Chaos, Moping and Mopping – Comments on Torah Portion Beha’alotekha

June 12, 2020

Chaos, Moping and Mopping 2020 (adapted from 2019)

The brilliance of the Torah as “Literary Philosophic-Psychology” is evident in this week’s Torah portion, “Be’ha’aloteka.” We see here an interplay of anxiety and fear, an inner chaos, that turns into a fixation on food and then into general dysthymia – a profound lack of well-being.

After about 13 months at Mt. Sinai, the Israelites are to break camp and begin their trek to the ancient homeland in Canaan. Within just a few verses, the people become “k-mit’onenim” – “like moaners.” Hebrew linguists place this word, “mit’onenim” “moaning”, somewhere between “mit’lonen” “complain” and “mit’abel” “mourn.” I think of “moping” (not mopping) as a dejected state, sunk in despair, irritable, and usually looking for someone to blame. Why the moaning and moping? What just happened?

Reality. Perhaps they had been under the illusion, a futile hope, that they could just stay at Mt. Sinai. Maybe the God of the Universe wouldn’t notice, would forget them there. Like a person who procrastinates responding to a legal summons, they hoped against reality. I actually had a counseling case like that – a man who angrily threw away a court order to appear – “Shtuyot!”, he explained to me, “ridiculous.” Now, this fellow knew in his rational brain that the court would not eventually just lose interest in him. Some other part of him was testing what he knew.

We all have some weird part of our thinking that is entirely disconnected from the real world, some imaginative tree in Meinong’s jungle (it’s a thing; you can look it up), that loves to test reality. Maybe reality – and God – are not as firm as they appear. Kids often operate under the assumption, often correctly, that parents forget, overlook, or lose interest in something. Maybe reality is like a distracted parent? Test it, and find out.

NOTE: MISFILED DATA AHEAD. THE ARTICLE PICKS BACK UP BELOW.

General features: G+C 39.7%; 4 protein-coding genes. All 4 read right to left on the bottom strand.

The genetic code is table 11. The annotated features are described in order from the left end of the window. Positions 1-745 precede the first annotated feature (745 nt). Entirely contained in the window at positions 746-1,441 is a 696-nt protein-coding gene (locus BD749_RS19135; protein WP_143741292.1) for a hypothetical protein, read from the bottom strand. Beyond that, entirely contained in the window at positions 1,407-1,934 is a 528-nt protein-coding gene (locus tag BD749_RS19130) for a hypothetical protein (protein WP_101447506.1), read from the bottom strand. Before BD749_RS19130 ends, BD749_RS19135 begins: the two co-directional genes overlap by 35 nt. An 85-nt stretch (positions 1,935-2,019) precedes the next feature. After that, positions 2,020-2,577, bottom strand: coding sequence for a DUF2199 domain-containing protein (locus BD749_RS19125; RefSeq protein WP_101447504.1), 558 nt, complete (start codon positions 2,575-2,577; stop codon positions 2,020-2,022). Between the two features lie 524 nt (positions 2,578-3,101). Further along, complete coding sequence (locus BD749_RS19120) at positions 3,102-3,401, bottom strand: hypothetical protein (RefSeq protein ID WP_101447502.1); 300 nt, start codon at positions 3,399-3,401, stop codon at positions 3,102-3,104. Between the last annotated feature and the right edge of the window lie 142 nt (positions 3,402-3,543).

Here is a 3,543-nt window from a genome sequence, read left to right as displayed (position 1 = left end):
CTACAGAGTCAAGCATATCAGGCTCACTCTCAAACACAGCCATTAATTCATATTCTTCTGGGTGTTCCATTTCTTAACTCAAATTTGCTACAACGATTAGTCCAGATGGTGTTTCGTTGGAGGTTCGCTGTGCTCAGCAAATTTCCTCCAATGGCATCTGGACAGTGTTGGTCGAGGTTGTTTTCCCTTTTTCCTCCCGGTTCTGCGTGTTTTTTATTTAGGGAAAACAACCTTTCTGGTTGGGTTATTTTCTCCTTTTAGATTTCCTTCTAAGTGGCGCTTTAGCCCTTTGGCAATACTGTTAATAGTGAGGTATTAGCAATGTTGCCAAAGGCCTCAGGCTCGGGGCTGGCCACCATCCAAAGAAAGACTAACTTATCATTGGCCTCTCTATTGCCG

And then reality hits, and sometimes hits hard. Show up to court or we will arrest you. Inexorable consequences. Act out and then get a dose of the truth. The Israelites received a final order to quit the premises and move on to the next part of their lives. They moped, moaned, complained and then – (and this is brilliant!) got really, super hungry for meat, a craving, a “ta’avah” (just how Eve saw the Tree in the Garden of Eden). Then they went on a roll. They suddenly remembered the all-you-can-eat fish they ate for free in Egypt! And the free salad bar! “Cucumbers, melons, leeks, onions and garlic”, the Torah lists for us.

The inconvenient fact that the food was not free – they had been brutalized slaves – was obscured from memory. This is, indeed, part of the human condition – in the ego self, we sometimes remember the past in a particular way in order to justify our current state of thinking and feeling. Instead of working things through in the painful process of confronting reality with wisdom, we come up with slogans – “free fish and salad bar!” and God and Moses become the enemy with this newly discovered (false) history.